This November, Maine voters will be faced with an age-old question — how much freedom are you willing to sacrifice in the name of “safety”?
Billionaire and ex-New York City Mayor Michael Bloomberg has used Maine’s Citizen’s Initiative Process to almost single-handedly fund a campaign to make his version of universal background checks the law of the land in the Pine Tree State.
Question 3 asks, “Do you want to require background checks prior to the sale or transfer of firearms between individuals not licensed as firearms dealers, with failure to do so punishable by law, and with some exceptions for family members, hunting, self-defense, lawful competitions, and shooting range activity?”
While to the average person this question seems fairly benign, the devil is truly in the details, as this legislation would criminalize activities that are ordinary and traditional in Maine.
The fine print of this legislation dictates exactly how, when, where, and with whom firearm owners and sportsmen may “exchange, sell and lend” their guns, with very strict penalties for breaking the law.
This is because Question 3 applies to all sales and transfers of a firearm. The definition of “transfer” under this law cites an existing statute, stating that “‘Transfer’ means to sell, furnish, give, lend, deliver or otherwise provide, with or without consideration.”
Except as exempted, a “transfer” would first require a federal background check performed by a federally licensed firearm dealer (“FFL”), completion of the necessary state and federal paperwork, and paying a fee anywhere between $30-$60. Just to loan a firearm to a friend, neighbor, or client, the gun owner and borrower would have to both go to an FFL to fill out the forms, pay the fee, and have the background check done. When the borrower is ready to return the loaned gun, the same procedure applies — a trip to the FFL, the paperwork, and payment of the $30-$60 fee to legally transfer the owner’s gun back.
To further complicate matters, because the procedure at the FFL’s doesn’t distinguish between sales and other kinds of “transfers” (like loans), before the initial transfer the owner should ideally have a notarized letter, clearly stating that the ownership or title of the firearm is not being relinquished.
There are a few exemptions which apply, including transfers between family members (which are further defined), temporary transfers occurring at a specified “established shooting range,” during a lawfully organized competition, during hunting, or in the “actual presence” of the transferer. But the actual wording of each exemption imposes several prerequisites and conditions to qualify, creating several traps that would be extremely easy for law-abiding gun owners to fall into.
For example, there’s an exemption for temporary transfers at an “established shooting range,” but the vast majority of target shooting in Maine occurs on the “back 40” or in gravel pits. Maine is an extremely large, rural state. Not everyone lives within a reasonable distance of, or has the resources to exercise their Second Amendment rights only at, a government-sanctioned range.
Similarly, the exemption for hunting is incredibly narrow. The gun owner would have to transfer the firearm while the transferee is in the act of hunting, and the transfer and all possession of the loaned gun must occur only in places where hunting is legal. This means that the gun owner would essentially have to follow their buddy to the tree stand, hand the firearm up into the tree and return before closing time to ensure that no hunting laws are broken. If the borrower is not hunting in a stand, he or she must be sure to never unintentionally enter a buffer zone around a building or enter land that is posted as “no hunting” — or that transfer is no longer legal. (And please note: this exemption has additional requirements.)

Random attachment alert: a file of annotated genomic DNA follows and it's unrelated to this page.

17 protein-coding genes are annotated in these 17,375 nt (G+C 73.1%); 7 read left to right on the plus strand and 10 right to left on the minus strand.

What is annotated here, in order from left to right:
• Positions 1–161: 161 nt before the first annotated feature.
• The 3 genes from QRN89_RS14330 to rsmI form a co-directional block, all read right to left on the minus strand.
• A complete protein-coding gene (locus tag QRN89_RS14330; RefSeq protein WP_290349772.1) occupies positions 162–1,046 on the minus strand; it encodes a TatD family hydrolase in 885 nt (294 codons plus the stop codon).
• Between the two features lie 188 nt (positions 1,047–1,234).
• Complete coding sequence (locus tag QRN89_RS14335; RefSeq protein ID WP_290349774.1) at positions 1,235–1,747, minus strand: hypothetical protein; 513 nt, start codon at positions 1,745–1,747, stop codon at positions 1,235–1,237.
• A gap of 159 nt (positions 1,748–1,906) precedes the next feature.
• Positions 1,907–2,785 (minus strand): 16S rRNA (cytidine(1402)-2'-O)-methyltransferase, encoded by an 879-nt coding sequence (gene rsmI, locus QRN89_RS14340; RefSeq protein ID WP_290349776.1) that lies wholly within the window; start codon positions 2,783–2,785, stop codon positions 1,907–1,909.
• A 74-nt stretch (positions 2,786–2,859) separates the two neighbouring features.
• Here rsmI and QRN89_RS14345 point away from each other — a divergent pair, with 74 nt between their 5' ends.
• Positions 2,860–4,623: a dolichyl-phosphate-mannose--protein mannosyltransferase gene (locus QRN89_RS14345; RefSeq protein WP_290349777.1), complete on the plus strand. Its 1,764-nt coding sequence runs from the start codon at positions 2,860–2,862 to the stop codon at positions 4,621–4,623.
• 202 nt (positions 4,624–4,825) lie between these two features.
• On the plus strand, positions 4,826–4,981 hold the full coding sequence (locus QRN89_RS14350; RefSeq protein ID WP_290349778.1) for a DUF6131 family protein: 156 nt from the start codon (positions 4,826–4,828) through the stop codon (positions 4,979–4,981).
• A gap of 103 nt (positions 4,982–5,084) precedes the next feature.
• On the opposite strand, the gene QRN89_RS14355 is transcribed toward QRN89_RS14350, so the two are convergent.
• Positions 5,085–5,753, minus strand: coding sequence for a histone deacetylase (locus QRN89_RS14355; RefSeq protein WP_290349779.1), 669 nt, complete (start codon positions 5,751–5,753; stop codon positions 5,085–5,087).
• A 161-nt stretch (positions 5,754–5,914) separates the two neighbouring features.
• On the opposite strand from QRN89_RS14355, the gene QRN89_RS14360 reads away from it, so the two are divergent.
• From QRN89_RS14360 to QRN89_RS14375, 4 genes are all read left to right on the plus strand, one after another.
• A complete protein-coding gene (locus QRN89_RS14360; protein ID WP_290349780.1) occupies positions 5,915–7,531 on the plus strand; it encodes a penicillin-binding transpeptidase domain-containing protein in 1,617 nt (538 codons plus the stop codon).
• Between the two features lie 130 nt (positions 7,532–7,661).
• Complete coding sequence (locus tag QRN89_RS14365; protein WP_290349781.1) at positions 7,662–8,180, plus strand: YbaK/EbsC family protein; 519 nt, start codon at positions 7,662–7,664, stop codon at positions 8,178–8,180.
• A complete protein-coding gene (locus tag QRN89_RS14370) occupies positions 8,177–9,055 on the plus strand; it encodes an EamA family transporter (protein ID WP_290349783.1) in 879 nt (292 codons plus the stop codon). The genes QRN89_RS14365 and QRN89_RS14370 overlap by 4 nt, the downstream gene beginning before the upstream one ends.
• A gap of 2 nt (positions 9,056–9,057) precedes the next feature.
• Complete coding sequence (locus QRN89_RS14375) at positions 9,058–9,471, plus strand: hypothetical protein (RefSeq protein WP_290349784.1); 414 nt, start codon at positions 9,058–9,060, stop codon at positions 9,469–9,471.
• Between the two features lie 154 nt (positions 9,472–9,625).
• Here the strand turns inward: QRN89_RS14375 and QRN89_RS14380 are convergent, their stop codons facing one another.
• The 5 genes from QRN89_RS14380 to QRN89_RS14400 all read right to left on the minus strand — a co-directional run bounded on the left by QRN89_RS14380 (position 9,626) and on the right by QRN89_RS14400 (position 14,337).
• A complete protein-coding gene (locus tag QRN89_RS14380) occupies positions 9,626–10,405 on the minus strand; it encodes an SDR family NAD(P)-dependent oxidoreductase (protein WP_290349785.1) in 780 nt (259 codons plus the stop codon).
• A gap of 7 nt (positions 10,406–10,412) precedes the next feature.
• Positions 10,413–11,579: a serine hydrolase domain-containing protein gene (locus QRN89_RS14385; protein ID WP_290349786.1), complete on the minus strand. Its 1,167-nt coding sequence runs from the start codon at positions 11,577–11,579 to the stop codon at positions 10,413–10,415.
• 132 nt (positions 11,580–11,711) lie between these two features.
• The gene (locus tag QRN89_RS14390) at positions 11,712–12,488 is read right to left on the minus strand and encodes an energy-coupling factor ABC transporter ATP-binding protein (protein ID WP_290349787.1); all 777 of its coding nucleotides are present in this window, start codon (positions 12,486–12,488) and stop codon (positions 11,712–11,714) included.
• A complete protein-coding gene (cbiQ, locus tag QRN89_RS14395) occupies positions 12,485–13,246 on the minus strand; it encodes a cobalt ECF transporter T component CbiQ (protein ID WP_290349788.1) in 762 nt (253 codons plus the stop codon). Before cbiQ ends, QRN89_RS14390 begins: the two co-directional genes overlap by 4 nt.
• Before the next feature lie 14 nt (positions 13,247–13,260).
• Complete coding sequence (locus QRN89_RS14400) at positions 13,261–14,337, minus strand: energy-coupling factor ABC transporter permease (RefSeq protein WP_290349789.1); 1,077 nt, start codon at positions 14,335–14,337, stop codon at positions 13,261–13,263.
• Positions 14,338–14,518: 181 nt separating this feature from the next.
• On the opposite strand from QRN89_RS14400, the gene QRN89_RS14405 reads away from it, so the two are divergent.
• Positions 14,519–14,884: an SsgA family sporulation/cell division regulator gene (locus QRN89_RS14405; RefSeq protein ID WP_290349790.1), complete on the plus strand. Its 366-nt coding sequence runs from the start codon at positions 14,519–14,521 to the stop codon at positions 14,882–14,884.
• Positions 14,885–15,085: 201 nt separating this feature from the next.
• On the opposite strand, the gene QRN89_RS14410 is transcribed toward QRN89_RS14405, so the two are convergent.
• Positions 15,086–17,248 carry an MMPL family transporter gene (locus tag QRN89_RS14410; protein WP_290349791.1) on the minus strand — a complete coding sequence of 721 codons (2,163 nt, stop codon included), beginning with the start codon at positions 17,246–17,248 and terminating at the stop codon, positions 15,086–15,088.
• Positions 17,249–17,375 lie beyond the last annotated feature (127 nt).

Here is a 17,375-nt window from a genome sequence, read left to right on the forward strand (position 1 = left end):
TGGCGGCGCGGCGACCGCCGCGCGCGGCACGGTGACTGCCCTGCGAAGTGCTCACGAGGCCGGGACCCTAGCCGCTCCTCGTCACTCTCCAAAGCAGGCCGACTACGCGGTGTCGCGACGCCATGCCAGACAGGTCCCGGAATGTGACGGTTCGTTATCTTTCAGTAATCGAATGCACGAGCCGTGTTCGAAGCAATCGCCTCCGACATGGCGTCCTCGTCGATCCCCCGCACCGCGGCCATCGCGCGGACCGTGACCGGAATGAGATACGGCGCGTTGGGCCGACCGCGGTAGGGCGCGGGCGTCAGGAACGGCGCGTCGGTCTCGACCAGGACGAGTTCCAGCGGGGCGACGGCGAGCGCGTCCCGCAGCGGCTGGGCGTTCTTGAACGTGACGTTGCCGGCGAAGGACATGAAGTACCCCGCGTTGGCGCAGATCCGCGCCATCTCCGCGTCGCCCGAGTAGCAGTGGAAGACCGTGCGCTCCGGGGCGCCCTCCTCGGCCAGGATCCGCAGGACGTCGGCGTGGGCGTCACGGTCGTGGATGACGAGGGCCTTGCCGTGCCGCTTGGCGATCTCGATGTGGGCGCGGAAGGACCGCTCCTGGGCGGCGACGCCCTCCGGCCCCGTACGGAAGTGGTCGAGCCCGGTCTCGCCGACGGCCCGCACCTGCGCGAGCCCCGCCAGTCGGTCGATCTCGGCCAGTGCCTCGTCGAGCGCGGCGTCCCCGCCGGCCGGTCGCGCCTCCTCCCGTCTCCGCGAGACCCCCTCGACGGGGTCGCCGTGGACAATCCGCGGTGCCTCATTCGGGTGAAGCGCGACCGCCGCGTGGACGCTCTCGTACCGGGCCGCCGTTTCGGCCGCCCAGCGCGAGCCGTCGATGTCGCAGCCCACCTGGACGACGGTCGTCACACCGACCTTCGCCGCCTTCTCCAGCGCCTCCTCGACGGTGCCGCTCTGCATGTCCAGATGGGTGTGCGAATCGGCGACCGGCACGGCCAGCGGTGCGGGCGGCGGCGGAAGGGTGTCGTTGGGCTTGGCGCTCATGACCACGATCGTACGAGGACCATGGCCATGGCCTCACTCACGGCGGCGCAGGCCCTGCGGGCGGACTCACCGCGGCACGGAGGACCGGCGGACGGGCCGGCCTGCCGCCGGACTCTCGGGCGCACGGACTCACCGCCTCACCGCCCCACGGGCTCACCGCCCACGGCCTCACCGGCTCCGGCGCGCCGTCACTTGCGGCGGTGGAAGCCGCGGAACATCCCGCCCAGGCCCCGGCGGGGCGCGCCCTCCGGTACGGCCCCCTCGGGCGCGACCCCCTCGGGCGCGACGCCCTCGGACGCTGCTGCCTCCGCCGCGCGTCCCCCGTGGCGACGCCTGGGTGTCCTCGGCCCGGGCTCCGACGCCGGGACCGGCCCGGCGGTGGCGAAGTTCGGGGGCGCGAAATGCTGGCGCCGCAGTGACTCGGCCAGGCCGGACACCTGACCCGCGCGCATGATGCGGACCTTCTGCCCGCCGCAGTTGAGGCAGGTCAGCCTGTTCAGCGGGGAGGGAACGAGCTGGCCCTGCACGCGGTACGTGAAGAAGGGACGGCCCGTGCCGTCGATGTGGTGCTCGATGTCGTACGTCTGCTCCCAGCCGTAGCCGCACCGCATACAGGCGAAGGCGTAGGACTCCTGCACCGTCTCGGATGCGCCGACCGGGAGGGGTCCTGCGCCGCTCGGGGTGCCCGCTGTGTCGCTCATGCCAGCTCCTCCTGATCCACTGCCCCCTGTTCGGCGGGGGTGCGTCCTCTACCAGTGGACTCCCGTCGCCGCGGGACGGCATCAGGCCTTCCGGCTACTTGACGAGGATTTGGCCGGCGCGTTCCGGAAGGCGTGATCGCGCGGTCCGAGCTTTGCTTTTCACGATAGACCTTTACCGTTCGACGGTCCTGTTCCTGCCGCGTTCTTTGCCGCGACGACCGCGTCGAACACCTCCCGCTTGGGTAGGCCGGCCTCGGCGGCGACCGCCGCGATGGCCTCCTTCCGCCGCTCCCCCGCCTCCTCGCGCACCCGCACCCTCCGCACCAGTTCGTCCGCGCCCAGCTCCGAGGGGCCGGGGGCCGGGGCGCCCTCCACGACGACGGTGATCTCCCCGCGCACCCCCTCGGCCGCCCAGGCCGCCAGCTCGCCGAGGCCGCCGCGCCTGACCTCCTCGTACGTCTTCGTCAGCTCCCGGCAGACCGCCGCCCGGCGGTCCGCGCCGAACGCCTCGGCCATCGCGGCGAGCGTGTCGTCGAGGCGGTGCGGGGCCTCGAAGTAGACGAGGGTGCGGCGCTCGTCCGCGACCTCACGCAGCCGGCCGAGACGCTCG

This illustrates how an exemption is more like a landmine, ripe with ways for hunters to become criminals. It severely restricts the ability of hunting guides in Maine to lend firearms to clients who may have limited access to firearms while traveling through states with strict gun-control laws.
Finally, while there is an exemption for a temporary transfer of a gun made in the “actual presence” of the gun lender, this applies only if the transfer and all possession of the gun takes place exclusively in the “actual presence” of the lender. “Actual presence” is not defined, so it is unclear how this exemption works in practice. Does the lender have to remain at an arm’s length from the borrower? Within eyesight? In the same room? This adds to the uncertainty of how much Question 3 will restrict normal and usual activities between gun owners and others.
And perhaps the most damning part of this law is the penalties for violations. First-time offenders would be charged with a Class D crime, which can carry a $2,000 fine and just under a year in prison, and the second offense would result in a Class C crime, which is a felony that carries a prison sentence of up to five years, a $5,000 fine, and (under federal law) the permanent loss of the right to own or possess a firearm.
Question 3 is intentionally a convoluted mess because it isn’t about stopping criminals. It’s about controlling gun owners, and making them fearful of executing their rights guaranteed by both the U.S. and Maine constitutions.
As Chris Cox, executive director of the NRA’s Institute for Legislative Action, recently said at a Maine Heritage Policy Center luncheon: “Friends, if you have to consult a lawyer before loaning a rifle to your cousin during deer season, you aren’t that free.”